Authentic Lessons for 21st Century Learning

What Does It Mean to be Governed?

Government: Six Principles of the Constitution

K20 Center, Kendra Whitman

  • Grade Level Grade Level 9th, 10th, 11th, 12th
  • Subject Subject Social Studies
  • Course Course U.S. Government
  • Time Frame Time Frame 1-2 class period(s)
  • Duration More 100 minutes


Students will need prior knowledge of the six principles of the Constitution for this lesson to be successful. During this lesson, students will deepen their understanding of the six principles of the Constitution. The lesson begins with a video, then uses a Gallery Walk and discussion. Lastly, students will complete a RAFT activity to determine how the six principles affect the governance of citizens.

Essential Question(s)

"What does it mean to be governed?"



Students will explore the essential question "What does it mean to be governed?" through a short video. The video depicts a United States without a government and the chaos that ensues. Students will use the strategy I Notice, I Wonder to generate ideas while watching the clip.


Using the Gallery Walk strategy, students will identify the six principles of the Constitution as well as create a visual representation and slogan.


Students will discuss in groups the similarities and differences they see in the visual representations on their posters, then share out their observations with the whole class. The teacher will walk around the room and listen to the individual groups, answering questions and correcting misconceptions.


Students will extend their knowledge with a RAFT activity to demonstrate how the six principles impact a person's daily life. They will be able to choose to write an article as a reporter, a diary entry as an average citizen, a passionate speech as an angry citizen, or draw a a comic depicting an America without a government as a political cartoonist.


The students will be evaluated with the Extend activity and a rubric.


  • Giant Post-it or butcher paper

  • Markers (at least six different colors)

  • Writing utensils

  • RAFT Six Principles of the Constitution (student copies)

  • Internet access (for video clip in lesson)


When the students walk in, have them individually get out a piece of paper and create a T-chart that is labeled "I Notice" on one side and "I Wonder" on the other. If you would prefer to use a template, one can be located under Attachments (titled "I Notice I Wonder").

Have students to read the essential question to themselves, then ask them if they need any clarification. Explain that today we will start the lesson by watching a brief clip that posits one outcome of a nation without a government. Show the video.

Students will participate in an I Notice, I Wonder activity while they are watching the video clip. Have students jot down observations and questions they have about the video on their T-chart as they watch. Give students 1-2 minutes after the film to finish making their lists of questions and observations.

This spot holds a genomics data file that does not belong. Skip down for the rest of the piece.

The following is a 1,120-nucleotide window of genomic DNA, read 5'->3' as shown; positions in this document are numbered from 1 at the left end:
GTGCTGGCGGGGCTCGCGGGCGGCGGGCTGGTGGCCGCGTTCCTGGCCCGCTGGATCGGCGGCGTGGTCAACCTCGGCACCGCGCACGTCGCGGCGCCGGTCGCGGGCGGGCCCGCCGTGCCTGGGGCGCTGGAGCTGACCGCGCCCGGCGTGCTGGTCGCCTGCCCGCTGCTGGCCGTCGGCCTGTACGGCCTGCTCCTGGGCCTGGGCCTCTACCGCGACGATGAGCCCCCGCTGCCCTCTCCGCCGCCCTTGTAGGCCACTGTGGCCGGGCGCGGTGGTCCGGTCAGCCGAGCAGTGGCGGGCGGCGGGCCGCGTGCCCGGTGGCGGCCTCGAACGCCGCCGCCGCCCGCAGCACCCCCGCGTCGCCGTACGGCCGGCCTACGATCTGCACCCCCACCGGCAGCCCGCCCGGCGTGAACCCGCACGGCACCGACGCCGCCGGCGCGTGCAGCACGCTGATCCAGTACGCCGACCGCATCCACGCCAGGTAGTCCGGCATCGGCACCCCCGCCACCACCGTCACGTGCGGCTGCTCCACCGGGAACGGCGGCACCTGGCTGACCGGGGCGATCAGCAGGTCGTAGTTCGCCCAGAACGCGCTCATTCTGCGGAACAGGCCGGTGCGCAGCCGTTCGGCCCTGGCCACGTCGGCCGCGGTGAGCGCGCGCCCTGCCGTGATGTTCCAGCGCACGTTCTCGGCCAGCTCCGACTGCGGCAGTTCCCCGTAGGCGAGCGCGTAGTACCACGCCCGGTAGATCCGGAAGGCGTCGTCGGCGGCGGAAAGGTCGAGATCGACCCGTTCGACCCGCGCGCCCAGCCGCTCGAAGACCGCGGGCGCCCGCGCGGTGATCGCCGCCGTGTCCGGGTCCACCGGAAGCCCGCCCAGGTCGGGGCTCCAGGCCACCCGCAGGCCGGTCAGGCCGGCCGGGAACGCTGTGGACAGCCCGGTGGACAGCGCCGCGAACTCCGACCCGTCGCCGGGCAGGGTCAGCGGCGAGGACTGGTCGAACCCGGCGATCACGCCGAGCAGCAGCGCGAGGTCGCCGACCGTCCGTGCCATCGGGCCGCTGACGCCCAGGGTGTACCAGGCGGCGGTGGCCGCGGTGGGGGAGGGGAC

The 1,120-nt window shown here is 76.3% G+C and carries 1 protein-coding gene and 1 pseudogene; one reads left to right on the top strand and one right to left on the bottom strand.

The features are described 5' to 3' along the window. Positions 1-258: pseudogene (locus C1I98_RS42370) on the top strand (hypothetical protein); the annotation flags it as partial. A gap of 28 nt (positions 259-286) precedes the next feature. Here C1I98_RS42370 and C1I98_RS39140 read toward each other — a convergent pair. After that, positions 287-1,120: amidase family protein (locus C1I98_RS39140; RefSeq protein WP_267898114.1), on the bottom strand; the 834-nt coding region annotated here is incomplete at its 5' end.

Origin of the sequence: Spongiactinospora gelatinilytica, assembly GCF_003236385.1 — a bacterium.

In groups of two or three, the students will discuss their observations among themselves. As a group, students will identify one observation and one question from their discussion to share with the class. As they share out, the teacher should record a list of the of observations and questions on the Smart board or chalkboard.

Leave this class list up for the students to refer to during the rest of the lesson.The teacher should guide the activity with questions. If needed, refer to the "Questions to Accompany the Video" handout under Attachments for some ideas.

Explain to the students that they will explore how citizens are governed through deepening their understanding of the six principles of the Constitution. Briefly introduce the procedures and expectations for the Carousel/Gallery Walk activity with the students.

Some procedures to keep in mind:

  • Students should adhere to the rules and procedures set up in the classroom for working in groups.

  • Each person in the group should have a role (groups may assign these to themselves): someone to take notes, someone to draw the symbol, someone to write the slogan, and someone to be the group spokesperson. If necessary, students may take on more than one role.

  • Groups will be given 3 minutes to create an image and slogan on their posters. They will then move to the poster to their left and repeat this process until they return to their original posters (more detailed instructions will follow in the next section).

Students are expected to be actively engaged, open, and respectful to others opinions throughout this process.


Display this guided question on the Smart board or chalkboard: How are the six principles of the Constitution related? Explain that students will be completing the Carousel/Gallery Walk strategy to explore these six basic principles.

Divide students up into groups of three or four students for a total of six groups (adjust group numbers as needed).

Direct the groups to the six pieces of butcher paper or large Post-it notes and have each group claim one paper. Give each group a different colored marker.Assign each group a different principle: popular sovereignty, limited government, separation of powers, checks and balances, judicial review, or Federalism. Have the students write the principle and its definition at the top of their paper (to demonstrate their prior knowledge).